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Distraction Communication
10 Steps to Prepare Leadership

                for Tumultuous Times

It has always been hard to be the CEO, but today, perhaps more so than ever before. The rise of citizen journalists, the public’s acceptance of paparazzi reporting and the trend of stories published before facts verified, creates near constant chaos for leaders. There is little to prepare you for managing a barrage of mistruth or voyeuristic journalism. Only the test of time, experience and growth of a strong exterior and a calm interior prepares a leader. And, communications professionals are challenged greatly today to guide new executives through the oft-repeated cycle of reputational threats.

Over the past 15 years, the public relations practitioner learned to grow multiple arms and several brains. Reactive crisis communications has always been a part of the job. But it has been an escalating phenomena and a more and more consuming task. But now the challenge moves to differentiating between real and hyped crises and how you manage both. This requires a different kind of communications team and a very different way to counsel our top leaders.

Leaders who grow thick skin and work well with the communications team manage the distractions and are more apt to keep an organization or company moving forward in today’s tumultuous climate.  That said, communicators must also recognize that their leaders find themselves in new territory. How do you gird up for the storms that are brewing, and how do you prepare your teams for grounding themselves when rumors, real crises and purposely-contrived misinformation converge and impact your organization’s reputation? Here are ten steps to changing the organizational culture and training everyone to weather the storms while not allowing distractions to stop organizational progress.

1.         Set the stage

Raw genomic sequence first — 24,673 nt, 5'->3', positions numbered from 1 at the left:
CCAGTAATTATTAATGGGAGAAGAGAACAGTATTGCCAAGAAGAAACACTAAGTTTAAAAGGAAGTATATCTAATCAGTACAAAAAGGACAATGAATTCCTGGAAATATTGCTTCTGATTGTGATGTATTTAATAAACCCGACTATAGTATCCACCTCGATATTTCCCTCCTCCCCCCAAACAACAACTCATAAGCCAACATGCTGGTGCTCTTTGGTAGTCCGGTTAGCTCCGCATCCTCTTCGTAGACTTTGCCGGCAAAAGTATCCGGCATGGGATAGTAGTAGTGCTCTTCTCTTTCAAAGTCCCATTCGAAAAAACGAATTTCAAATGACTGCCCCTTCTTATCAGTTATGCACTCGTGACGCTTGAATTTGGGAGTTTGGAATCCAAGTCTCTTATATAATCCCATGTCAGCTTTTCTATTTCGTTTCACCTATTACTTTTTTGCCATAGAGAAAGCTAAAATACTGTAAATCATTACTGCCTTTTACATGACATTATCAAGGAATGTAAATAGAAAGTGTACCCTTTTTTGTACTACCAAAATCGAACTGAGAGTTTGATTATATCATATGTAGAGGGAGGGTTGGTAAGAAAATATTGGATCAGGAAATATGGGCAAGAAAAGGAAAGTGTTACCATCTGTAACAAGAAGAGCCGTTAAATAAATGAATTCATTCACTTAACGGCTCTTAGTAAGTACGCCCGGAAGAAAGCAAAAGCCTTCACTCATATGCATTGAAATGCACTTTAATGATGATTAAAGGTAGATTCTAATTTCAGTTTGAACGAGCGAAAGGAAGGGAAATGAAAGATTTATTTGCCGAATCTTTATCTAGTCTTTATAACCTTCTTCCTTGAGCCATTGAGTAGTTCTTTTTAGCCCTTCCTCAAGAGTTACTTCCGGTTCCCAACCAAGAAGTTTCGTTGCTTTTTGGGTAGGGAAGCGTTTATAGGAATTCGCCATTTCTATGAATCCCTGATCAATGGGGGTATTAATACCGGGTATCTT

While surprisingly difficult, the first step in developing a well-oiled approach to distraction communications is to bring all senior management together to talk through how to lead and manage in this disruptive environment. Our CEOs are only human, and sometimes they are impacted by the last person seen in his/her office. That last person could be the CFO who heard from his neighbor that the company was struggling. It could be the CIO mentioning that a competitor was just hacked and that she is concerned about new security weaknesses she just discovered. Perceived crises surface from anywhere and everywhere. Preparing the CEO and the senior team for real versus alleged crisis is critical. Organizations who have leaders who “Henny Penny” any and all issues are anchored in negativity and non-issues. When prepared together, the senior team can decipher when threat is real and when it needs to be managed locally. The senior communications professional needs to lead, educate and always remain calm, while deploying limited resources to attack the issues as proactively as possible. Senior teams respect a communications lead who is proven credible and has a team that moves swiftly and flexibly. The senior team also steps up to challenges when they are clear on their role and responsibility during tough times.